Angle used report on GDP growth to cheerlead for extending Bush tax cuts
FOX News senior White House correspondent Jim Angle used a report on the Commerce Department's 0.1 percent upward revision  in third quarter economic growth to advocate extending President Bush's tax cuts. After reporting that "economists say the latest report makes clear the economy is picking up speed," Angle added that "many want to see an extension of the tax cuts" -- but quoted only a single conservative economist who supports extending the cuts. The report featured two sources who praised Bush's economic policy and one who praised the economy's general health; it did not present an opposing view.
On the December 22 edition of FOX News' Special Report with Brit Hume, Angle took for granted that tax cuts were the proper response to terrorism and an economic downturn. He quoted assistant treasury secretary Mark Warshawsky claiming that "you saw job growth pick up almost immediately in September 2003" following Bush's 2003 tax cuts. Angle initially noted that "the first round of cuts was passed in 2001, of course" -- apparently hinting that perhaps tax cuts don't deserve credit for stimulating job growth -- but proceeded to explain that the problem with the 2001 cuts was that they weren't big enough. He cited "outside economists" who believe the solution is to extend them:
WARSHAWSKY: Once the president's tax cuts were put in place in 2003 -- in June 2003, you saw job growth pick up almost immediately in September 2003. And since then we've created 2.4 million jobs.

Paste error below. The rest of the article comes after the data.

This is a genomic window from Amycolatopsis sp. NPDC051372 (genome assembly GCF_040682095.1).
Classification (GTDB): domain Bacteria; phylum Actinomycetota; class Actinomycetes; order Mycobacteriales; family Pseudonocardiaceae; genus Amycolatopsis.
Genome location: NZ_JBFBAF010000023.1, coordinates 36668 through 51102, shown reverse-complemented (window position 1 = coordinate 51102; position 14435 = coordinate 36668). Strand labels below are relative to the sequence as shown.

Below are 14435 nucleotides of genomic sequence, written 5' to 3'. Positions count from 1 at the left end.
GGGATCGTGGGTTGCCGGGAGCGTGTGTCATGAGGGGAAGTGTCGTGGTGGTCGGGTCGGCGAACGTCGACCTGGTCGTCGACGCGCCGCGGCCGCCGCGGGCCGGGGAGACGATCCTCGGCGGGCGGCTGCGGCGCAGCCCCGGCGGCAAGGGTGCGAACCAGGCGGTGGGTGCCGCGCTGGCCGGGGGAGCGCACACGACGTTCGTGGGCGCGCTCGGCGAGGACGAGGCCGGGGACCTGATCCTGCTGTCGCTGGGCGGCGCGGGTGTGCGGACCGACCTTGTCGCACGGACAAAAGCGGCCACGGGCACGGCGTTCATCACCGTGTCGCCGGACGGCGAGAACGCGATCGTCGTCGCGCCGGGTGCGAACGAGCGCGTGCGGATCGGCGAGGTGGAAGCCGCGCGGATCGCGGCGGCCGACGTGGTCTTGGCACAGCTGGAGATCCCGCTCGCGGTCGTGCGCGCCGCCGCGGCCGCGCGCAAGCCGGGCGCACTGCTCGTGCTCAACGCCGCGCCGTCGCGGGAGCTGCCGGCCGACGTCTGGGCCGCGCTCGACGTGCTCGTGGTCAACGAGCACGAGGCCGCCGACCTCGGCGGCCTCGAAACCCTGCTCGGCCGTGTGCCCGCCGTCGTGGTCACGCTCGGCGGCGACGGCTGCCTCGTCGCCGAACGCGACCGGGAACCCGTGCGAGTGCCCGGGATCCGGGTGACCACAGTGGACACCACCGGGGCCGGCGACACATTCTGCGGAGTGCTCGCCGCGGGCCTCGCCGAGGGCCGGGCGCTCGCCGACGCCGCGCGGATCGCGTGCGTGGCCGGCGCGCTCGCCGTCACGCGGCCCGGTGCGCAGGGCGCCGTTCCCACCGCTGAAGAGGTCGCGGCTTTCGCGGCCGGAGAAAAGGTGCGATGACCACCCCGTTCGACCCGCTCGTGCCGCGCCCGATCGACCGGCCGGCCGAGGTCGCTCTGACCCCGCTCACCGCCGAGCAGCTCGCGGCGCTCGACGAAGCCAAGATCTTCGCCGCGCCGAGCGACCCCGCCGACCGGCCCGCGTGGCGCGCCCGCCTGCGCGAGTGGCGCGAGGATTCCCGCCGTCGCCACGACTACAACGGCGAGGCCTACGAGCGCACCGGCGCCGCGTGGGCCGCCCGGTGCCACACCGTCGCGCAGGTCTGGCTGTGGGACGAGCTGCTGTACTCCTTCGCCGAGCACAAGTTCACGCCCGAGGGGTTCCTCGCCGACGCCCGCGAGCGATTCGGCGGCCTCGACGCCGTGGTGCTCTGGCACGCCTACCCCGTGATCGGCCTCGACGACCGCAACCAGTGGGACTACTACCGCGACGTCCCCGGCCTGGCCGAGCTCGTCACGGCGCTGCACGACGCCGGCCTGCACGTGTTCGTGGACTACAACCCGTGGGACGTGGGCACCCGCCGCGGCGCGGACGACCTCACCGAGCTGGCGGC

ANGLE: The first round of cuts was passed in 2001, of course; but it wasn't enough to overcome a recession or terrorist attacks. But outside economists say they did help, and that's why many want to see an extension of the tax cuts.
Angle did not report that many other "outside economists" believe  that it would be a mistake to extend the tax cuts. The only economist Angle quoted was Jeff Taylor, senior staff economist for the National Association of Federal Credit Unions , a trade association that lobbies for tax cuts and against federal regulation:
TAYLOR: They were very important, particularly to provide momentum and support for the economy. You know, and if they're renewed, that would help, too.
Finally, Angle echoed a Bush-Cheney '04 campaign ad in reviewing the "enormous obstacles" that the economy has overcome:
ANGLE: Looking back at the last four years, the economy, as well as the nation, has weathered some enormous obstacles: the ends of a stock market bubble, terrorist attacks that eliminated one million jobs, confidence-shaking corporate scandals and two wars.
The economists think in terms of headwinds the economy has to overcome. Over the last four years they've been at gale force from time to time, but now seem down to a breeze.
Here's the on-screen text  from the Bush-Cheney '04 ad titled "Safer, Stronger." The ad was not narrated:
January 2001: The challenge: An economy in recession. A stock market in decline. A dot-com boom ... gone bust. Then, a day of tragedy. A test for all Americans. Today, America is turning the corner. Rising to the challenge. Safer, stronger.